The dispute is over the meaning of "actual average per capita cost" of patients in a county hospital or facility as determined from annual individual hospital reports. The Director of Public Welfare interprets the disputed phrase as meaning the per capita cost (per week) determined from the aggregate cost in the particular year at all county hospitals and facilities. The parties have sometimes referred to the rate thus determined as "state-wide average." The petitioning counties interpret the phrase as meaning the per capita cost (per week) for each institution determined from the cost in the particular year at the particular institution. The significance of the difference in interpretation is demonstrated in appellants' brief as follows:
"For an example of how this twofold injury works, according to cost analysis prepared by the state (the most-recent analysis available when suit was filed herein), the so-called `state-wide average' cost for the fiscal year July 1, 1956, to June 30, 1957, was $18.709, while the actual average per capita cost was $8.772 per patient week in the Grant county hospital and $23.809 in the Winnebago county hospital.
"Thus, Winnebago county's share of the reimbursement to Grant county for the cost of maintenance, care, and treatment of a Winnebago county resident in the Grant county hospital was calculated on the basis of $18.709 while the actual average per capita cost for such patient was only $8.772. On the other hand, for a Grant county resident maintained in the Winnebago county hospital, Grant's share of the reimbursement to Winnebago was calculated on the basis of $18.709 while the actual average per capita cost to Winnebago was $23.809."
We shall refer to the computation of the rate ("actual average per capita cost") under sec. 51.08 (1), Stats., and the charging of the rate to the state and to the county of legal settlement as the charging procedure. For many years the charging procedure was based upon a weekly rate specified in the first sentence of sec. 51.08 (1). This rate was $4.24 per week in 1919, was changed by the legislature from time to time, and in the 1949 statutes was $8 per week.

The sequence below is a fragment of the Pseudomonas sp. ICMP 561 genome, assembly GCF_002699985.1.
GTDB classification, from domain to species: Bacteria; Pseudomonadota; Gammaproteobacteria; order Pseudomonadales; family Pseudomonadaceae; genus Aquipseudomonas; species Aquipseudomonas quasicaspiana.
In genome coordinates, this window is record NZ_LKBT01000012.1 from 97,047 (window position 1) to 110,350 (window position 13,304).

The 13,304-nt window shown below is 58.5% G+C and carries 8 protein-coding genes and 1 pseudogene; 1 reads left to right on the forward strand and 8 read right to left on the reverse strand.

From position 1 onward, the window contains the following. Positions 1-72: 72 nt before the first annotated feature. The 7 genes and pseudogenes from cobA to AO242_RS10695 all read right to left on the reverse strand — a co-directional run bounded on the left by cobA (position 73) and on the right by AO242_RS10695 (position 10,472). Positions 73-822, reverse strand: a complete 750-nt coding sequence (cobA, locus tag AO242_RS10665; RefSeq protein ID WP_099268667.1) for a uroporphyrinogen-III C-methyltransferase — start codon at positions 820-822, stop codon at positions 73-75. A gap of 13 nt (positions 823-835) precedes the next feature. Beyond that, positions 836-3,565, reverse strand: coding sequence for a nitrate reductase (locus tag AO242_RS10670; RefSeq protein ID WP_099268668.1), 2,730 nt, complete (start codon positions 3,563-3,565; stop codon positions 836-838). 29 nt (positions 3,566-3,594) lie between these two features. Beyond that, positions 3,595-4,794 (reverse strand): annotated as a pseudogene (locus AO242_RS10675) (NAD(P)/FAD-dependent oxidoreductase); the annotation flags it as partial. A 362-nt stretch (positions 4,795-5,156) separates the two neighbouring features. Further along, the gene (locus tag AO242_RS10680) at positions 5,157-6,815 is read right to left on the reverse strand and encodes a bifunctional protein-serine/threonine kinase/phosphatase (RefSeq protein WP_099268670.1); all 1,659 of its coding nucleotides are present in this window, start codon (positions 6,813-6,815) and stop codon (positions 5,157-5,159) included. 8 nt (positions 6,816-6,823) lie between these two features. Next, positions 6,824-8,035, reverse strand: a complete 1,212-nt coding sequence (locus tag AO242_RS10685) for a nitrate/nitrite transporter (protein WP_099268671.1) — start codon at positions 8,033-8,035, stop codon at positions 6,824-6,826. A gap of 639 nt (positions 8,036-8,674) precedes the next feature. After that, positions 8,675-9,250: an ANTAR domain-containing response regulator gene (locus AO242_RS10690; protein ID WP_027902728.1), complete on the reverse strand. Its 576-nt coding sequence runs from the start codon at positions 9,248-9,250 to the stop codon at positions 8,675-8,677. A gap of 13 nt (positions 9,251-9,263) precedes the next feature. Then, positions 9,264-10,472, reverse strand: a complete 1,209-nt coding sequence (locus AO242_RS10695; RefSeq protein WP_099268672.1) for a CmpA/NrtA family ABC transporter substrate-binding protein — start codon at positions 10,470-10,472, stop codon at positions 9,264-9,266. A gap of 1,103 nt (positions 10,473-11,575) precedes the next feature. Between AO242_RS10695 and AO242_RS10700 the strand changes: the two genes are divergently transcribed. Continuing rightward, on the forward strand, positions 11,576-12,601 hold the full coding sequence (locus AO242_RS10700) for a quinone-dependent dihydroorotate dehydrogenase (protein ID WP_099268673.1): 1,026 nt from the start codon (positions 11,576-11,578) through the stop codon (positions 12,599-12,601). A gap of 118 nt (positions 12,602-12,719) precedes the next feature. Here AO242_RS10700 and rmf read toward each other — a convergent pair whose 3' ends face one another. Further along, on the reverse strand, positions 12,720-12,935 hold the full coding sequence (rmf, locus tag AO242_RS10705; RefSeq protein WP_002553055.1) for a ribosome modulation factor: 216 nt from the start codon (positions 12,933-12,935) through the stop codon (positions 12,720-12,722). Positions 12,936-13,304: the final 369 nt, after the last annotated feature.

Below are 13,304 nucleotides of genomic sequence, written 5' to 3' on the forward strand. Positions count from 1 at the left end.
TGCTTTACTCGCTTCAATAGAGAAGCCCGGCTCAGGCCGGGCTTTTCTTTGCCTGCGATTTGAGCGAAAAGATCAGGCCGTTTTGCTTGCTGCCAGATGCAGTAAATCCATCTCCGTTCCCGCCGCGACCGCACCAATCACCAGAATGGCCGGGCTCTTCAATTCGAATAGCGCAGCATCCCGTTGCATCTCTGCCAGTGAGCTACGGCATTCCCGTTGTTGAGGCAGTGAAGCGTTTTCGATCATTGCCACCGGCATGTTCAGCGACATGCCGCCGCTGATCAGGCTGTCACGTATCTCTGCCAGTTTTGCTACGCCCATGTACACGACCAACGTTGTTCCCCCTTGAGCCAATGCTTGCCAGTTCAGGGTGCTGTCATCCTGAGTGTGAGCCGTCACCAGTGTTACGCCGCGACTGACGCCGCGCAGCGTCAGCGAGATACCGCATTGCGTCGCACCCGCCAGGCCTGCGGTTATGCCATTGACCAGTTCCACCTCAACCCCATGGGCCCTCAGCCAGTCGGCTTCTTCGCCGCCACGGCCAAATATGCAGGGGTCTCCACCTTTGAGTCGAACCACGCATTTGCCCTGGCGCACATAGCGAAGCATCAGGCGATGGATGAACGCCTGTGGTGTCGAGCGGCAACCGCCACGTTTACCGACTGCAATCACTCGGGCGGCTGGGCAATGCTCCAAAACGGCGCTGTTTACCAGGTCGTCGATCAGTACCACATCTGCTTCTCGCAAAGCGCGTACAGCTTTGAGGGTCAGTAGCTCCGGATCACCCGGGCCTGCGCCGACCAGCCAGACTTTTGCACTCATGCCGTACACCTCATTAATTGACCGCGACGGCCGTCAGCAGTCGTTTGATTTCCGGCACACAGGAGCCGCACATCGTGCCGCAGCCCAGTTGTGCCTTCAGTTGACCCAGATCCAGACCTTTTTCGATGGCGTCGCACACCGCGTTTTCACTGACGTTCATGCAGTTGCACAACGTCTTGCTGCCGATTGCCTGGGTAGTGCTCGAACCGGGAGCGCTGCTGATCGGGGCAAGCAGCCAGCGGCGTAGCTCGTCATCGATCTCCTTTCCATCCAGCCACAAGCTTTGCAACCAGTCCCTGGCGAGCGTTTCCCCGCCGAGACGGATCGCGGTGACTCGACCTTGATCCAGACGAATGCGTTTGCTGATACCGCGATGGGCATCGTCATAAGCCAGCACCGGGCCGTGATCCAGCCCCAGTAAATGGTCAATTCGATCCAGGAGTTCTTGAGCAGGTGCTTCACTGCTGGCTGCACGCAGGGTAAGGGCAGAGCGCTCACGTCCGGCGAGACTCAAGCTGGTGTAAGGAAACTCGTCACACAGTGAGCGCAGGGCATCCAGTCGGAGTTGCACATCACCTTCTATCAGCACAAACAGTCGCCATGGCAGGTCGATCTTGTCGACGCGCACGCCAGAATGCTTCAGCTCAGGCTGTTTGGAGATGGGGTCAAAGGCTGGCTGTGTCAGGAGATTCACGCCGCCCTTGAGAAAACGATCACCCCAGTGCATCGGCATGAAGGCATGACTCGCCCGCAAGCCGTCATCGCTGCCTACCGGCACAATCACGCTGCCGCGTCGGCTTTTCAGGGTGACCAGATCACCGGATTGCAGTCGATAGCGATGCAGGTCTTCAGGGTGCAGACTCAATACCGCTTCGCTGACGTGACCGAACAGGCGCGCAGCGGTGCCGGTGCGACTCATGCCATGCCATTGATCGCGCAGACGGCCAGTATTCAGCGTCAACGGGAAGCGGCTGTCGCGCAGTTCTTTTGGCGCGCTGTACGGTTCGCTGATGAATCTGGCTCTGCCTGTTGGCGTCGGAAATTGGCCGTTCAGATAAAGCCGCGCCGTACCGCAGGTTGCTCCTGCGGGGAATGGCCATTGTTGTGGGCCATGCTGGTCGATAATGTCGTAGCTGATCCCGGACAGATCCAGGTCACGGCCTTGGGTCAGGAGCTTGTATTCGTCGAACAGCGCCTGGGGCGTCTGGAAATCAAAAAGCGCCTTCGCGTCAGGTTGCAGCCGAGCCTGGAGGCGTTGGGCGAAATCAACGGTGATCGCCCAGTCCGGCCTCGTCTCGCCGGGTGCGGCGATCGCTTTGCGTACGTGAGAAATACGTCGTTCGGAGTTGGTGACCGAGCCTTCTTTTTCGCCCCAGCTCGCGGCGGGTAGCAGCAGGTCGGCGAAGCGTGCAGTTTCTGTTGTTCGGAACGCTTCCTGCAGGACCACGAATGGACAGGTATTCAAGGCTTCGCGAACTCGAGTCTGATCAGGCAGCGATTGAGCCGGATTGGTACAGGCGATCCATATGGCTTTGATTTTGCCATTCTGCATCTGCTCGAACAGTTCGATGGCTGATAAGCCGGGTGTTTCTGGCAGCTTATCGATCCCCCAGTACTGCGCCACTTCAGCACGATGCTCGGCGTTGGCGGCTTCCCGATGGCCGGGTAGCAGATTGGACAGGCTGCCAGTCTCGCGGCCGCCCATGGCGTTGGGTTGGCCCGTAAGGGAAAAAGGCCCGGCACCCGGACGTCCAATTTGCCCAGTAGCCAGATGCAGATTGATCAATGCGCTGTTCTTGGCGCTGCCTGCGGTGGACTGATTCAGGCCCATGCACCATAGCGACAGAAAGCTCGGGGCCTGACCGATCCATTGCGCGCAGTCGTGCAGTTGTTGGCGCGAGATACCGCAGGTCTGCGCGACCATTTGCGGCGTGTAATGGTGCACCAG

Statutory specification of the rate meant (1) that the rate could not reflect changes in cost except as the legislature might amend it from time to time, and (2) to the extent that care of patients was more expensive in one county than another the charging procedure resulted in an advantage to the counties where the cost was low and a disadvantage to counties where the cost was high. To that extent the same inequity now complained of by the petitioning counties has been present for many years. The crux of this branch of the lawsuit is whether the legislature in amending sec. 51.08 (1), Stats., in 1951 changed only the first element above mentioned or changed both.
The 1951 amendment was accomplished by enactment of ch. 688 of that session. Bill No. 45, A., and substitute amendment No. 1, A., which, as amended, became ch. 688, both provided that the rate used in the charging procedure should be the "actual per capita cost." The assembly rejected an amendment which would have changed the phrase to "average per capita cost." The senate adopted an amendment, the sole effect of which was to insert "average" after it actual," and concurred in the bill as so amended. The assembly declined to concur in the amendment, each house adhered to its position, and a conference committee was named. In accord with the committee report, the assembly receded from its position and concurred in the amendment. This history makes it very clear that "average" must be treated as significant.